Unfoldment

THE student of Christian Science very early in his experience realizes the necessity of careful, prayerful preparation for his daily task. And if he is a faithful student, he never goes forth to the daily round of activities without first cleansing his thought of lurking beliefs in his own importance,—of any personal sense of responsibility,—knowing that man but reflects God's ability. With the sweet assurance of God's infinite ability, he silences the arguments of material sense,—fear, doubt, dread, and apprehension,—and joyously goes forth in the strength of God's might to do His will.

Perhaps to this beginner on the journey from sense to Soul there comes a period of bewilderment. He is astonished to find that even after he has to the best of his understanding claimed man's birthright, results are still far from satisfying; and he cries out like the rich young ruler of Jesus' time, "What lack I yet?" Then comes the further enlightenment, that his work will not be finished until he sees that the divine Mind never conceived an idea for which He did not have a reason and a place. There is always a John the Baptist crying in the wilderness, preparing the way for the spiritual idea. "Mine Angel shall go before thee" to prepare a place for thee. With the realization of the divine preparation of the receptive thought, another step in the process of unfoldment has been accomplished.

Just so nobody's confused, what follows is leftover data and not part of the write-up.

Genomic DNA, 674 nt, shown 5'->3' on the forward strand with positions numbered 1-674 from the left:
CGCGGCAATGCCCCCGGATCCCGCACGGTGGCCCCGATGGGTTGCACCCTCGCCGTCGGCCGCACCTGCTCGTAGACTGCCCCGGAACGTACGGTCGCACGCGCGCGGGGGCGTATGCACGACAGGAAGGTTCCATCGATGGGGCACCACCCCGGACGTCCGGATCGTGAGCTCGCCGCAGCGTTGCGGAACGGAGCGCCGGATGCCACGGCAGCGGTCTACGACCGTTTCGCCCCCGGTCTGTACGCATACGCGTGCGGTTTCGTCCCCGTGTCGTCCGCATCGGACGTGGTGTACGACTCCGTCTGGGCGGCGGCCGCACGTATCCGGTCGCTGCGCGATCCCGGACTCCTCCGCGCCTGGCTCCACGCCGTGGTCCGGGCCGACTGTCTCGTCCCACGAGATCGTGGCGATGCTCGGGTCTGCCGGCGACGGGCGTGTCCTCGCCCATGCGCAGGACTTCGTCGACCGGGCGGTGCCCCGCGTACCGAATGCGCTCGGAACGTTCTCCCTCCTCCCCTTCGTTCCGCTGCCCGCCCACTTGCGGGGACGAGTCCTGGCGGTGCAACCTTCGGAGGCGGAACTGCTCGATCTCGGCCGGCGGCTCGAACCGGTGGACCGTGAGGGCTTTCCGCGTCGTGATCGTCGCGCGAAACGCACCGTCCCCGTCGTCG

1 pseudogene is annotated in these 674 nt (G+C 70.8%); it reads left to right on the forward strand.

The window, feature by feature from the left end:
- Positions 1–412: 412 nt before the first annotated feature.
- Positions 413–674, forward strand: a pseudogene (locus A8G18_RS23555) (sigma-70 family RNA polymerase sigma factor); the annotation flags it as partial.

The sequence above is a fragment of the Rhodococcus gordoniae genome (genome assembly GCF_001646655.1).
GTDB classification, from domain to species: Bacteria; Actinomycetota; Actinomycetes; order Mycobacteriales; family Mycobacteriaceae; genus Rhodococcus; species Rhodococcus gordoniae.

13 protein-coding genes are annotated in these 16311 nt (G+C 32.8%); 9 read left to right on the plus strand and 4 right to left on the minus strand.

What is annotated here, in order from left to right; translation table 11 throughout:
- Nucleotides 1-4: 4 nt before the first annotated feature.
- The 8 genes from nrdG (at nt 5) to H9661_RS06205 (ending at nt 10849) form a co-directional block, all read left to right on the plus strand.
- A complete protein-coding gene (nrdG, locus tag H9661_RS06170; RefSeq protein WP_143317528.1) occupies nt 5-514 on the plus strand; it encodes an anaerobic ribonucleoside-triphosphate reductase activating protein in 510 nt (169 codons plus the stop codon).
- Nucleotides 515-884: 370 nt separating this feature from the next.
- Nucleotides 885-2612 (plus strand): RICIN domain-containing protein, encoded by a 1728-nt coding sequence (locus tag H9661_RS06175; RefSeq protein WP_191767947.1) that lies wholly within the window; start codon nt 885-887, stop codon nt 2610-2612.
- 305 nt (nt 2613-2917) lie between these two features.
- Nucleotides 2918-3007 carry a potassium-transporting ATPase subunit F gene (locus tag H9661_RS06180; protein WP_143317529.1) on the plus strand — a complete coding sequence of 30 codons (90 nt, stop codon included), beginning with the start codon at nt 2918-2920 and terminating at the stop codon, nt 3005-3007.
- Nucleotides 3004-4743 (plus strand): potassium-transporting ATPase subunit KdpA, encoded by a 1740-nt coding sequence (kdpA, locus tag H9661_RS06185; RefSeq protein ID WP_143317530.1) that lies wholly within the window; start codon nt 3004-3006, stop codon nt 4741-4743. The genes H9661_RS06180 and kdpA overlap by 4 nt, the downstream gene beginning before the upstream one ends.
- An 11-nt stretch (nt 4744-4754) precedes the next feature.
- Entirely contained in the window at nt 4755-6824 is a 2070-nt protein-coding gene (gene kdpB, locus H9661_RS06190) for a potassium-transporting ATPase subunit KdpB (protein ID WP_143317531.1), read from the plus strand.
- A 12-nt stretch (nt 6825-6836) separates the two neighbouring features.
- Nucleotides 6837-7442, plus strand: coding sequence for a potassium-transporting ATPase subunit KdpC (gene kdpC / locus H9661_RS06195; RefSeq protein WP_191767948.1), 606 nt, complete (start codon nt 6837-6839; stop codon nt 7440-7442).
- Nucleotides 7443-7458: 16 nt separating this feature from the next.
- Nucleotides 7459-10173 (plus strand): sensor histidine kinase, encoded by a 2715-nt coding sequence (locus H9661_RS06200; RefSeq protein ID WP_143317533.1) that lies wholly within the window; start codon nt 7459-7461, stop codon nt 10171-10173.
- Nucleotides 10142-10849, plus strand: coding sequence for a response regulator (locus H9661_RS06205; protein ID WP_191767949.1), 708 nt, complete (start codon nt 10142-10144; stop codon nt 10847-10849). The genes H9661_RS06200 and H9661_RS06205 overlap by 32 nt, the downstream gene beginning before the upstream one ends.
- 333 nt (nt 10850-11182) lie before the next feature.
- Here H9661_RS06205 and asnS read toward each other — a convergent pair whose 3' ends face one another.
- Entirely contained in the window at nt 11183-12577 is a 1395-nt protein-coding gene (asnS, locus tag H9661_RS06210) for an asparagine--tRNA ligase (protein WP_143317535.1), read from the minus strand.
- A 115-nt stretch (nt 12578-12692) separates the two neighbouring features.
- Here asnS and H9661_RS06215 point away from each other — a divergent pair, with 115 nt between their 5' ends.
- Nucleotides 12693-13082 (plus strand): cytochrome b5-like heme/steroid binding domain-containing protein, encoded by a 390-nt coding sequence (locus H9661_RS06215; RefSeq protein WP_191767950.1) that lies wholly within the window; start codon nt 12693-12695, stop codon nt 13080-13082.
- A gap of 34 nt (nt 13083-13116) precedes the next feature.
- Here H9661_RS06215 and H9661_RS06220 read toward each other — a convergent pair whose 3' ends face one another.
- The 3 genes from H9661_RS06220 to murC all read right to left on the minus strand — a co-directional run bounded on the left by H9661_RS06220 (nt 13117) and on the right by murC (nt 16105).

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"Thy will be done"
April 18, 1925
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